Mayor Bruce Harrell

Bruce Harrell was born in Seattle to an African American father who was one of the first Black union lineman at Seattle City Light, and a Japanese American mother who had been incarcerated at Minidoka during World War II. His mother "Rose" worked for the Seattle Public Library and was elected to the Seattle City Credit Union Board of Directors. He is Seattle's first Asian American and first biracial mayor and Seattle's second Black mayor.    

From an early age to today, Bruce has drawn from the experiences of his parents and lessons learned from his youth to challenge injustice, celebrate the diversity of our communities, and bring people together around our shared Seattle values.

The Harrell family lived in Seattle's redlined Central District, where Bruce graduated from Garfield High School in 1976 as valedictorian of his class. Bruce went on to attend the University of Washington on a football scholarship - declining offers from Harvard and Stanford to stay in his hometown. At the University of Washington, Bruce earned a Bachelor of Arts degree in political science, won a Rose Bowl, and made the national Academic All-American First Team in football. In 2013, Bruce was inducted into the Pacific Northwest Football Hall of Fame as a College Player.   

Bruce later earned a Juris Doctor from the University of Washington School of Law. As an attorney, he spent his early career in technology and telecommunications as an in-house attorney. He later joined a downtown firm representing employees, youth, small businesses, and nonprofit organizations. He frequently served as a mentor and coach for students and young people across South Seattle.

Bruce was elected to the Seattle City Council in 2007 citywide, and re-elected twice, later serving his home district of South Seattle after City Council positions became districted. He was twice elected City Council President by his peers, one of just a few to ever serve multiple terms in that role. And, in 2017, Bruce served as interim mayor.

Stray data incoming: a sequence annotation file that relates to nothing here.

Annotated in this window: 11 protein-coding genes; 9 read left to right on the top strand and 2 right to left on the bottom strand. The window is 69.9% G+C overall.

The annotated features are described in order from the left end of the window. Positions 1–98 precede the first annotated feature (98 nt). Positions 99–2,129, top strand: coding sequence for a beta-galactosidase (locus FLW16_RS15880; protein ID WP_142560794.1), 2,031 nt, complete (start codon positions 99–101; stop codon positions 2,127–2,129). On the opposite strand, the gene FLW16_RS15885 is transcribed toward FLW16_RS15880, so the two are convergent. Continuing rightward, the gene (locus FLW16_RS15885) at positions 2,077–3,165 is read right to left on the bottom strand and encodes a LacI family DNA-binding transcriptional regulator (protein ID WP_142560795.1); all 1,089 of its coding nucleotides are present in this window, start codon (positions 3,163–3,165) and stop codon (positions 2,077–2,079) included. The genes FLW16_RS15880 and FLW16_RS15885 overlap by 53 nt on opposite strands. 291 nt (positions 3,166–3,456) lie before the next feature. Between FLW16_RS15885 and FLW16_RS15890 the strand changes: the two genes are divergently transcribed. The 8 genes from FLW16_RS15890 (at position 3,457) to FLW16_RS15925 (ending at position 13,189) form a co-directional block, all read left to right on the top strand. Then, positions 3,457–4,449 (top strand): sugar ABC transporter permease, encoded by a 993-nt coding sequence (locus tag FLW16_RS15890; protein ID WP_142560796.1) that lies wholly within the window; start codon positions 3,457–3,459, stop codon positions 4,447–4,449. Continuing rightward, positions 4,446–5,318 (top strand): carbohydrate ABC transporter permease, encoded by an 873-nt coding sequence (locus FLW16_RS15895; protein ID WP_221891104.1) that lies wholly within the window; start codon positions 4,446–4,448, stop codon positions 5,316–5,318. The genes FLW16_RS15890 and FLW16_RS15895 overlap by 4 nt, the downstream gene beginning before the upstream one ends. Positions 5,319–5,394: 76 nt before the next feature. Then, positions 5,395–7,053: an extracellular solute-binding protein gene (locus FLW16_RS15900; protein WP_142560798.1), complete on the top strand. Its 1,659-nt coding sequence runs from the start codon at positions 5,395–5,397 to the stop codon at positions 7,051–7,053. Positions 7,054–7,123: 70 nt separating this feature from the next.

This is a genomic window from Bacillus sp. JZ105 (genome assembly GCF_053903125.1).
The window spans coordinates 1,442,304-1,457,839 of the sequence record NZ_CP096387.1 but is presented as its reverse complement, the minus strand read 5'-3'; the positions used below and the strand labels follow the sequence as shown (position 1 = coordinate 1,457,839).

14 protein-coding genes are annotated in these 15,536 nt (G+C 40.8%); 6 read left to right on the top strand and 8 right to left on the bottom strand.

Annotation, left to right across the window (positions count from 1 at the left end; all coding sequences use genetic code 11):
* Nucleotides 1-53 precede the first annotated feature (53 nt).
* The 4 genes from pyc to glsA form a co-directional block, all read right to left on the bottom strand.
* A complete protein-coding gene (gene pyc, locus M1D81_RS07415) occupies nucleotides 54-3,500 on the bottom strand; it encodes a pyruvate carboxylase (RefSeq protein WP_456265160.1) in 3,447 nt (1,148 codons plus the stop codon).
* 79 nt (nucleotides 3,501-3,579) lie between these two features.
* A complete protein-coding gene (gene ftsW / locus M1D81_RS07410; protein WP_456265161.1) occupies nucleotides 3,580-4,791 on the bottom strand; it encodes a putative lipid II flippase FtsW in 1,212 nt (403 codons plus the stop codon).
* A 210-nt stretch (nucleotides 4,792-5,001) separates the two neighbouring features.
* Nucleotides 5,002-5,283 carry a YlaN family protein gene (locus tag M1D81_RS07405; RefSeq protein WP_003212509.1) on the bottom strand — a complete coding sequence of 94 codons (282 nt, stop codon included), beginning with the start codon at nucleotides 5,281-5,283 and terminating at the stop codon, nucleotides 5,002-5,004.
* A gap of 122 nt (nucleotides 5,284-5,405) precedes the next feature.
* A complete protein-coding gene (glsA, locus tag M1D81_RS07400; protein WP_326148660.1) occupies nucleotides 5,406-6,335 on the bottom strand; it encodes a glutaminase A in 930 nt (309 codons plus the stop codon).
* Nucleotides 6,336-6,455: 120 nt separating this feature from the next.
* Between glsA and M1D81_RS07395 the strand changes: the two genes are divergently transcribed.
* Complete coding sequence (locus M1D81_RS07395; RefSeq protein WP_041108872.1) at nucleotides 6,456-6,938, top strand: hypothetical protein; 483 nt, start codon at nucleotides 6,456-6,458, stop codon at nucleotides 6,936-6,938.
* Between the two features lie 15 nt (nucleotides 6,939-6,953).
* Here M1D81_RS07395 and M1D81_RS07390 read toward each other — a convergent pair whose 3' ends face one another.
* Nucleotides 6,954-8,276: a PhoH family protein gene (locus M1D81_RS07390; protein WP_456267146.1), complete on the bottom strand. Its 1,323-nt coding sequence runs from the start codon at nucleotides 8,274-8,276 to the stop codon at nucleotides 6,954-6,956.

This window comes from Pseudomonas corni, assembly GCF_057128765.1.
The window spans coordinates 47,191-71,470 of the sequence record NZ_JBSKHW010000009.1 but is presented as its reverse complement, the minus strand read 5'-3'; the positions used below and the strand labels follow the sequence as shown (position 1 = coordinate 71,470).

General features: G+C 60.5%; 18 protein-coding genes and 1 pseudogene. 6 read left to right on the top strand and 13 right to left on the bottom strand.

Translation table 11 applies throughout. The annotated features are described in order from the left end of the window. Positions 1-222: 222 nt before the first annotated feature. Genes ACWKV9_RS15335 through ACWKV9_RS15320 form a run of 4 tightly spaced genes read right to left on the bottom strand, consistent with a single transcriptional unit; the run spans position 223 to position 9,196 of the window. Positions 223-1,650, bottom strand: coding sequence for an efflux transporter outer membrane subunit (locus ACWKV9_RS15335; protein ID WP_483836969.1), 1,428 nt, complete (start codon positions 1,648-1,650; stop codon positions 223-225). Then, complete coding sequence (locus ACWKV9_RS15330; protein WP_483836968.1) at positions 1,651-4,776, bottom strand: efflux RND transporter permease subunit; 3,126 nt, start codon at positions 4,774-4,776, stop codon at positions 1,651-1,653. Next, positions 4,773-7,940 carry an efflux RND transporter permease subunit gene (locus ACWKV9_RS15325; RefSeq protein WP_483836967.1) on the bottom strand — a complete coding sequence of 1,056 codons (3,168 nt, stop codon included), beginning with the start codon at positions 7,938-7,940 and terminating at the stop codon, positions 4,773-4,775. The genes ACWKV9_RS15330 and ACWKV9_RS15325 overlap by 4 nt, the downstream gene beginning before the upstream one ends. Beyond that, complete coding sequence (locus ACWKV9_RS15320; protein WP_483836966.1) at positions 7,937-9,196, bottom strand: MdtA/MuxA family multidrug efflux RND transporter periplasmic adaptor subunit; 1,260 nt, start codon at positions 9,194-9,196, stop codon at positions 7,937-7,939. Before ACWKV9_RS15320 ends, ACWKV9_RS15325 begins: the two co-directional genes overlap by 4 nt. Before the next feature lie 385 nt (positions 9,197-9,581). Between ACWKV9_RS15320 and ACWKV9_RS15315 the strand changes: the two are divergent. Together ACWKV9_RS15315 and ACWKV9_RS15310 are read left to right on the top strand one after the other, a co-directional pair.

On the Council, Bruce was a leader on issues of racial equity, public safety reform, and economic and educational opportunity for all. He sponsored the law to "Ban the Box," led efforts to pass Seattle's first bias-free police law and was the first to advocate for the use of body cameras by SPD officers. He championed Seattle's Race and Social Justice legislation, requiring all Seattle policies to be reviewed through an equity lens.

Bruce was the first to enact the pilot program that eventually became the Seattle Promise, providing free college education to Seattle Public School students, and he originated the Great Student Initiative that provides 20,000 Seattle Public School students with access to computers and high-speed Internet access. He helped lead negotiations to pass the $15 minimum wage and supported other groundbreaking pieces of legislation to advance support for workers and small businesses before retiring from the Council in 2019.

In 2021, Bruce was elected mayor of Seattle on a commitment to address the homelessness crisis with urgency and compassion, to ensure public safety for all communities, and to restore trust, hope, and unity in local government and civic life. With a belief that we can accomplish more when we work together, Bruce is working every day to drive innovation and effective solutions addressing the challenges - and opportunities - in front of Seattle. He believes creating One Seattle will be critical to address the needs of the day; a Seattle where we embrace our differences and celebrate our commonality.  

Bruce and his wife Joanne are proud to be the parents of three children and the grandparents to two grandchildren.